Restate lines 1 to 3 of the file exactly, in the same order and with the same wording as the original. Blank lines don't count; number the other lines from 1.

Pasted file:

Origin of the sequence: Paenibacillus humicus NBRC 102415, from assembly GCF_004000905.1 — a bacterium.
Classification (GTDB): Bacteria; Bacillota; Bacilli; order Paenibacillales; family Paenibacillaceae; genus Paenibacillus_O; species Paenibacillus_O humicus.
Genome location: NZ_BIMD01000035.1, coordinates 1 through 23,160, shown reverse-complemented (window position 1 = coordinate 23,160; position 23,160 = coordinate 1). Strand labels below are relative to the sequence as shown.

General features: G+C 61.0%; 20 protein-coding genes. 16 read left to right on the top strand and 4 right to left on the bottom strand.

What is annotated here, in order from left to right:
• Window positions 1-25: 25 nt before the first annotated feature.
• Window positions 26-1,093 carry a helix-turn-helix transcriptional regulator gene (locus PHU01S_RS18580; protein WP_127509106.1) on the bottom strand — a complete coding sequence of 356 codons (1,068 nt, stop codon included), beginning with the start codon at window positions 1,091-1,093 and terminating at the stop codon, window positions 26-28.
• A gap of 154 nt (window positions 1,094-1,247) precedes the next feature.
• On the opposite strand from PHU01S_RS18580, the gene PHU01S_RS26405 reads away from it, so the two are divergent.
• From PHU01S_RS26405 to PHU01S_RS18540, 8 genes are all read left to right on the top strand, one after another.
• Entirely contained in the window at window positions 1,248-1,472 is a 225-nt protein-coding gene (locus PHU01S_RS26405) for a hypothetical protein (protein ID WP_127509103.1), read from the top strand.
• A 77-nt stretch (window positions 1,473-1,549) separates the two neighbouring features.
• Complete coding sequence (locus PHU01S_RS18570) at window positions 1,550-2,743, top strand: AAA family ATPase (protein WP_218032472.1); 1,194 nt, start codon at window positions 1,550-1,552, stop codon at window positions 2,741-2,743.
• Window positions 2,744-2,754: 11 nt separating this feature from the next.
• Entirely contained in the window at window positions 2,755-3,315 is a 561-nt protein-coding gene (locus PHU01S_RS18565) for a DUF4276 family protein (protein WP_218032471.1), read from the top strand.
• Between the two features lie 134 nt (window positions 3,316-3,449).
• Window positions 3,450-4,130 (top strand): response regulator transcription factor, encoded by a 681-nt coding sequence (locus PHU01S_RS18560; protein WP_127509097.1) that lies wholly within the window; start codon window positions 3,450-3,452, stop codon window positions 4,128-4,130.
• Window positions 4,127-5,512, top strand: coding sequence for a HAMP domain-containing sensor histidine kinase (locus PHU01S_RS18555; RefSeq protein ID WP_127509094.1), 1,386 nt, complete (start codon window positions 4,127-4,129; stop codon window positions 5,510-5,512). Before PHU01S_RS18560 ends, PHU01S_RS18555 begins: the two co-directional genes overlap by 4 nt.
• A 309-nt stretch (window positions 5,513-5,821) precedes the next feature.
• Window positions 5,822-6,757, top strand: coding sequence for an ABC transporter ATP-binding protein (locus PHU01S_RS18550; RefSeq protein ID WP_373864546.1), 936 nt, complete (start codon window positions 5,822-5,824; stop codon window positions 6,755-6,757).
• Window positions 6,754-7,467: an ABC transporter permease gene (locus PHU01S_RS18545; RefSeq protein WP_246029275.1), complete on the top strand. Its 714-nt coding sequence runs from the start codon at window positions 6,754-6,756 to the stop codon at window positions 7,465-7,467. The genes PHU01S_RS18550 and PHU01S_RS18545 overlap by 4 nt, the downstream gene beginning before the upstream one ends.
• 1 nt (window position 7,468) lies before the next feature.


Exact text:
Origin of the sequence: Paenibacillus humicus NBRC 102415, from assembly GCF_004000905.1 — a bacterium.
Classification (GTDB): Bacteria; Bacillota; Bacilli; order Paenibacillales; family Paenibacillaceae; genus Paenibacillus_O; species Paenibacillus_O humicus.
Genome location: NZ_BIMD01000035.1, coordinates 1 through 23,160, shown reverse-complemented (window position 1 = coordinate 23,160; position 23,160 = coordinate 1). Strand labels below are relative to the sequence as shown.